Australian Cinema Nears 30-Year Low

Australian cinema is facing a historically bad year after The Little Death joined a growing list of homemade films to tank at the box office.

Josh Lawson’s directorial debut amassed just $77,700 in its opening three days, a less than lukewarm response to the TV star’s dark take on role playing in the bedroom.

Aussie films are currently on track to record just a 2.3 percent share of the country’s box office totals, the second lowest figure since Screen Australia begun tallying the numbers back in 1977, according to

The Railway Man (Nicole Kidman) , Wolf Creek 2 and Tracks are the only home-grown films to hit the $2 million mark in 2014, let down by poor efforts from Felony, The Rover and sci-fi thriller Predestination, starring Ethan Hawke.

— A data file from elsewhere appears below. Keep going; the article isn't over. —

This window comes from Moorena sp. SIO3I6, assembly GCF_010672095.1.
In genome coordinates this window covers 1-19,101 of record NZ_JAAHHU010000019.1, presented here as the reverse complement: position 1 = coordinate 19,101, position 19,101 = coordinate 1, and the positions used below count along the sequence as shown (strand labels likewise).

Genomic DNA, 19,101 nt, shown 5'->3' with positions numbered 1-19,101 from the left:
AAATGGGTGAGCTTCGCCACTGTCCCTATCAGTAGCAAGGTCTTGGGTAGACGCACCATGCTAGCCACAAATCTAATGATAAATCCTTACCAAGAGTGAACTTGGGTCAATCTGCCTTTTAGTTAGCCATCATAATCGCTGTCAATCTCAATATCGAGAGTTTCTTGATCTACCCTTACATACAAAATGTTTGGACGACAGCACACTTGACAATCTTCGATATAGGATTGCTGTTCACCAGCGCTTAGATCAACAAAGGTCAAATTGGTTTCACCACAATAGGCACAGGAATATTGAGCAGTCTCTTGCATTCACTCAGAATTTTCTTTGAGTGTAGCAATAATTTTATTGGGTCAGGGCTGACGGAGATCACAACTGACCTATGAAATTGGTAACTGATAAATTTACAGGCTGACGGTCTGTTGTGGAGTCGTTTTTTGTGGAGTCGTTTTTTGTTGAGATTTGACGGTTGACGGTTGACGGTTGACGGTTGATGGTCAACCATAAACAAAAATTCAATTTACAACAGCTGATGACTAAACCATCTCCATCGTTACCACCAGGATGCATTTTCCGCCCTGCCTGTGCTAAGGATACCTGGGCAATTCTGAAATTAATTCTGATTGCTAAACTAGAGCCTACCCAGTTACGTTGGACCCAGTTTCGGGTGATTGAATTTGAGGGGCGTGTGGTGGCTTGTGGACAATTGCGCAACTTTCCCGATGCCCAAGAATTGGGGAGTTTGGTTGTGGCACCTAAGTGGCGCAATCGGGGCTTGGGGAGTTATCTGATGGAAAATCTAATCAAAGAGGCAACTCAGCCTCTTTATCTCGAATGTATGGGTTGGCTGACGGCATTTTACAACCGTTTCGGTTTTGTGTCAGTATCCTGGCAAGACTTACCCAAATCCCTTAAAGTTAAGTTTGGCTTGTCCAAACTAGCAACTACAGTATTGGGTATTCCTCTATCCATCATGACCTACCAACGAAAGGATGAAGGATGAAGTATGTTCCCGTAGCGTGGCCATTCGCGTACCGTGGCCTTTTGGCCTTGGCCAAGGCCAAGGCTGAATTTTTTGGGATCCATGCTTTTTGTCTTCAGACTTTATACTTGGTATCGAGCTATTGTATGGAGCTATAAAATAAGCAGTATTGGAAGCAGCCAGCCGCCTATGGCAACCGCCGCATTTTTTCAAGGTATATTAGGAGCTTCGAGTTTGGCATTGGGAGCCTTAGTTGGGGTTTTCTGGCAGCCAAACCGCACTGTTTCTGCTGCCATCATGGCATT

The Mule, a comedy starring Hugo Weaving, will also now bypass cinema release and is instead heading for digital release in November.

Lawson’s successful transition from 2000s television star into movie funny man has seen the 33-year-old land recent roles The Campaign (Will Ferrell and Zach Galifianakis) and Anchorman 2: The Legend Continues, but admits local interest in Australian film is suffering.

“My greatest concern and my biggest challenge is to get Australians to watch the film,’’ Lawson said while promoting The Little Death in Sydney.

“And that seems to be mission impossible.

“It’s tough to get Australians to trust Australian films. I think they have been burned a lot of times.”   

Aussie film recorded a low 1.3 percent box office take home in 2004 with just Strange Bedfellows and Somersault hitting the $2 million mark. 

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